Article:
If you are looking at switching to agile development, you are making a decision that more and more software development team take each day.
Agile has become a popular choice thanks to its more streamlined and effective development route, but it does need a new mindset among some who will become involved.
This type of solution requires people to operate in team mode, which may not how software development is run currently. The agile concept revolves around increasing efficiency and reducing waste, and has had ample time to prove its efficiency.
If we take Scrum, one of the Agile frameworks, one of the most important roles is a Product Owner. It is a central role that defines the product, its roadmap, and feature priorities.
In the old ways of working, the closest role to that would be a Product Manager, yet the differences between the two are important to have a firm grip on.
To have a safe start, it is recommended to get someone who is fully trained and conversant in the Product Owner role, who knows the key differences and is able to apply them in practice. Start by checking out professional agile product owner training if you are in Australia or you can simply visit the scrum alliance website to find the provider near you.
The Product Owner
Who exactly is the product owner? The product owner in agile is the person who acts as the voice from the customer, delivering requirements to the delivery team. He or she is what would be known as an account manager in many other industries, and is the central key to the process. Therefore, a product owner needs to be carefully selected, and know what the job entails.
They need to be at home communicating with the team on the ground as well as the customer representatives, and this is an ongoing, daily process that is absolutely vital to getting the job done.
This is a challenging role for whoever is chosen to take it on yet a rewarding one also. It is the role that ensures the project is delivered on time, and that costs are kept to budget. If you are not sure of the person for the job, it helps to know what they will be taught if they are enrolled in a training course.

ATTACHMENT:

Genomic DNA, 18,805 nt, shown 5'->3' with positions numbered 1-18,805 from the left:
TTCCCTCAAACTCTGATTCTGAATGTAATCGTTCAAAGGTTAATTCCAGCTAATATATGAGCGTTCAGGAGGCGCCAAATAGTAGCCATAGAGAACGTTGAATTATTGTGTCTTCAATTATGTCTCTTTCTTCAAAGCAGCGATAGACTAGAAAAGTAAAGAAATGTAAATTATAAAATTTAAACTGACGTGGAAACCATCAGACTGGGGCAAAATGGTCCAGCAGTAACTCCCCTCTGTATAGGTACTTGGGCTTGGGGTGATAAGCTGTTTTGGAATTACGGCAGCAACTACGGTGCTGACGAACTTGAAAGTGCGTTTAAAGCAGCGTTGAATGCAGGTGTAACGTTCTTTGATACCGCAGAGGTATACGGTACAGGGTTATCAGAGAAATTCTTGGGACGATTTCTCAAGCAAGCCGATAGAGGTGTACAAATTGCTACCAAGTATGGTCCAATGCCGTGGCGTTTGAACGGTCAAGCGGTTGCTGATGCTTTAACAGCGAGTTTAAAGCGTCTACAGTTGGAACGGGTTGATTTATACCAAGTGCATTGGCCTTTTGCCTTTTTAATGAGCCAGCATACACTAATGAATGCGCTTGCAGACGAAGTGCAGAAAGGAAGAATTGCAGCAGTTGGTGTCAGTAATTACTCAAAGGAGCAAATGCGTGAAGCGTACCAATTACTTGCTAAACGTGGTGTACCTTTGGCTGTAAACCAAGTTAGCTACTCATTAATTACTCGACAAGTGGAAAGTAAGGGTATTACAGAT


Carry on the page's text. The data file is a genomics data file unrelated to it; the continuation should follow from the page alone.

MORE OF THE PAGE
The course will initially teach the individual about what is needed to be a successful product owner, in terms of how to interact with others and manage time efficiently. They will also be taught the importance of creating and nurturing a shared vision, and how to do so in a way that others are on the same page throughout the process.
Also, there is the equally important aspect of maintaining a backlog – that is essentially keeping track of the development as it takes place – and effectively managing the final release to the satisfaction of both customer and team.
Choosing the Product Owner
The product owner needs to be able to comply with all the above, and yet it must also be someone who is able to adapt from your current method of operation to agile development. The difference is mainly in the way the scrum works, so it’s about changing the ‘we’ve always done it like this’ attitude that is naturally present when people are in their comfort zone.
Once into the role, and as time moves on, a product owner will develop into someone with a new, wide-ranging set of skills that will benefit them in other roles, so it is certainly worth putting them through the certified product owner training course. It’s also sensible that your management team also takes the course in order to fully understand agile, and why it is becoming the best development route.